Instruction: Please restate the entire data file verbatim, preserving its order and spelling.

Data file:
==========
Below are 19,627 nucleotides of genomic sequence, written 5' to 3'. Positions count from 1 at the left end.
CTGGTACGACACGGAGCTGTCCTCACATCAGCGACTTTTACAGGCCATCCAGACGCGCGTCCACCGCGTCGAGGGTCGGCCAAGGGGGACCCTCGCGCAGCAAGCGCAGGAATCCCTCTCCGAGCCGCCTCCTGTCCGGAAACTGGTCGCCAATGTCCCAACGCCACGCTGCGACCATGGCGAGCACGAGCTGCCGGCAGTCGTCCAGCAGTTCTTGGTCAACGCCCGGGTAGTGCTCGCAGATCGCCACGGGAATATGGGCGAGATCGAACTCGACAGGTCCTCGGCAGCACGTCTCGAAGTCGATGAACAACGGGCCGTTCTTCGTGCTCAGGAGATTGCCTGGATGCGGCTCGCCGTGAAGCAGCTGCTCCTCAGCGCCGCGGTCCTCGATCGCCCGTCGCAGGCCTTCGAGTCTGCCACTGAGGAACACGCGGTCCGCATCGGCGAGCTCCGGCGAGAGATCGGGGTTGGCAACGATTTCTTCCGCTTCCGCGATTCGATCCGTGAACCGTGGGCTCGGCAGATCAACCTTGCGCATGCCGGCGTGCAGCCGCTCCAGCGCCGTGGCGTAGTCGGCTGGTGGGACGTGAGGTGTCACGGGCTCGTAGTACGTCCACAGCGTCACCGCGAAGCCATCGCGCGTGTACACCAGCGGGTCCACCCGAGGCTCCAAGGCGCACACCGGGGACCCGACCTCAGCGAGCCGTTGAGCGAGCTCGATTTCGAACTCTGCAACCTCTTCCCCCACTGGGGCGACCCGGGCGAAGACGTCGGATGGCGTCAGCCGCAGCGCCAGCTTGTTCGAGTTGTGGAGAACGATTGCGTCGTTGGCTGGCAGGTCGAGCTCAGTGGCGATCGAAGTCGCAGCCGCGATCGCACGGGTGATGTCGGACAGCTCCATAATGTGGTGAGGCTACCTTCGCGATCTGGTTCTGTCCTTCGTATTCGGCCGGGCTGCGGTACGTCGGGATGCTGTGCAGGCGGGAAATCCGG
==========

Below are 19,627 nucleotides of genomic sequence, written 5' to 3'. Positions count from 1 at the left end.
CTGGTACGACACGGAGCTGTCCTCACATCAGCGACTTTTACAGGCCATCCAGACGCGCGTCCACCGCGTCGAGGGTCGGCCAAGGGGGACCCTCGCGCAGCAAGCGCAGGAATCCCTCTCCGAGCCGCCTCCTGTCCGGAAACTGGTCGCCAATGTCCCAACGCCACGCTGCGACCATGGCGAGCACGAGCTGCCGGCAGTCGTCCAGCAGTTCTTGGTCAACGCCCGGGTAGTGCTCGCAGATCGCCACGGGAATATGGGCGAGATCGAACTCGACAGGTCCTCGGCAGCACGTCTCGAAGTCGATGAACAACGGGCCGTTCTTCGTGCTCAGGAGATTGCCTGGATGCGGCTCGCCGTGAAGCAGCTGCTCCTCAGCGCCGCGGTCCTCGATCGCCCGTCGCAGGCCTTCGAGTCTGCCACTGAGGAACACGCGGTCCGCATCGGCGAGCTCCGGCGAGAGATCGGGGTTGGCAACGATTTCTTCCGCTTCCGCGATTCGATCCGTGAACCGTGGGCTCGGCAGATCAACCTTGCGCATGCCGGCGTGCAGCCGCTCCAGCGCCGTGGCGTAGTCGGCTGGTGGGACGTGAGGTGTCACGGGCTCGTAGTACGTCCACAGCGTCACCGCGAAGCCATCGCGCGTGTACACCAGCGGGTCCACCCGAGGCTCCAAGGCGCACACCGGGGACCCGACCTCAGCGAGCCGTTGAGCGAGCTCGATTTCGAACTCTGCAACCTCTTCCCCCACTGGGGCGACCCGGGCGAAGACGTCGGATGGCGTCAGCCGCAGCGCCAGCTTGTTCGAGTTGTGGAGAACGATTGCGTCGTTGGCTGGCAGGTCGAGCTCAGTGGCGATCGAAGTCGCAGCCGCGATCGCACGGGTGATGTCGGACAGCTCCATAATGTGGTGAGGCTACCTTCGCGATCTGGTTCTGTCCTTCGTATTCGGCCGGGCTGCGGTACGTCGGGATGCTGTGCAGGCGGGAAATCCGG